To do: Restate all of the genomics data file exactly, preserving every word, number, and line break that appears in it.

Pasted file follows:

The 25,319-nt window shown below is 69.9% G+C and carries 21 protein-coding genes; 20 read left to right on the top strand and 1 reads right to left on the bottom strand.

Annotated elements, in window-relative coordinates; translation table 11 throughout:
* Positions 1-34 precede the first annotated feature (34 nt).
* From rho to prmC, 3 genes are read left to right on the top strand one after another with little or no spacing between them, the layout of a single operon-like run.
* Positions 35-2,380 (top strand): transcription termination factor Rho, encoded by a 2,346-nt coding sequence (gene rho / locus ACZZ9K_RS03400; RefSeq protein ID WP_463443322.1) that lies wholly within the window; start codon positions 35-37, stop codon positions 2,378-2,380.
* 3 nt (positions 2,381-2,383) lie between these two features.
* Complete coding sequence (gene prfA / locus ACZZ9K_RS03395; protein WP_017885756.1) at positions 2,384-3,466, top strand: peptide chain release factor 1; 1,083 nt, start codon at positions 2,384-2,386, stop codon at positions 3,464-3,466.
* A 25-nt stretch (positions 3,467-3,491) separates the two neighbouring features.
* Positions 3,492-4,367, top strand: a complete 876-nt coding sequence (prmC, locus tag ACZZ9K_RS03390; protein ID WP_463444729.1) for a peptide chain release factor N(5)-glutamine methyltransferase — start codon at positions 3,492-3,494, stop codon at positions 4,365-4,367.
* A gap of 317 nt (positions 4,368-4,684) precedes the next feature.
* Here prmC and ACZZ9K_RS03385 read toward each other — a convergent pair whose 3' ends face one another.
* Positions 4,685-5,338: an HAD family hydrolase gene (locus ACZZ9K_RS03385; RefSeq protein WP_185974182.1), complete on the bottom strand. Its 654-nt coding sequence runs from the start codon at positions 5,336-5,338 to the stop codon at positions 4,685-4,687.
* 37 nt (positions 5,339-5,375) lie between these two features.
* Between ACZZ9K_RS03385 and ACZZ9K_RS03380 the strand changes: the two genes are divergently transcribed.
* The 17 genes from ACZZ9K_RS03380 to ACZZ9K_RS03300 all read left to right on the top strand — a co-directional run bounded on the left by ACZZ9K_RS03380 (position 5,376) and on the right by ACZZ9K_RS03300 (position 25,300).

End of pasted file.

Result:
The 25,319-nt window shown below is 69.9% G+C and carries 21 protein-coding genes; 20 read left to right on the top strand and 1 reads right to left on the bottom strand.

Annotated elements, in window-relative coordinates; translation table 11 throughout:
* Positions 1-34 precede the first annotated feature (34 nt).
* From rho to prmC, 3 genes are read left to right on the top strand one after another with little or no spacing between them, the layout of a single operon-like run.
* Positions 35-2,380 (top strand): transcription termination factor Rho, encoded by a 2,346-nt coding sequence (gene rho / locus ACZZ9K_RS03400; RefSeq protein ID WP_463443322.1) that lies wholly within the window; start codon positions 35-37, stop codon positions 2,378-2,380.
* 3 nt (positions 2,381-2,383) lie between these two features.
* Complete coding sequence (gene prfA / locus ACZZ9K_RS03395; protein WP_017885756.1) at positions 2,384-3,466, top strand: peptide chain release factor 1; 1,083 nt, start codon at positions 2,384-2,386, stop codon at positions 3,464-3,466.
* A 25-nt stretch (positions 3,467-3,491) separates the two neighbouring features.
* Positions 3,492-4,367, top strand: a complete 876-nt coding sequence (prmC, locus tag ACZZ9K_RS03390; protein ID WP_463444729.1) for a peptide chain release factor N(5)-glutamine methyltransferase — start codon at positions 3,492-3,494, stop codon at positions 4,365-4,367.
* A gap of 317 nt (positions 4,368-4,684) precedes the next feature.
* Here prmC and ACZZ9K_RS03385 read toward each other — a convergent pair whose 3' ends face one another.
* Positions 4,685-5,338: an HAD family hydrolase gene (locus ACZZ9K_RS03385; RefSeq protein WP_185974182.1), complete on the bottom strand. Its 654-nt coding sequence runs from the start codon at positions 5,336-5,338 to the stop codon at positions 4,685-4,687.
* 37 nt (positions 5,339-5,375) lie between these two features.
* Between ACZZ9K_RS03385 and ACZZ9K_RS03380 the strand changes: the two genes are divergently transcribed.
* The 17 genes from ACZZ9K_RS03380 to ACZZ9K_RS03300 all read left to right on the top strand — a co-directional run bounded on the left by ACZZ9K_RS03380 (position 5,376) and on the right by ACZZ9K_RS03300 (position 25,300).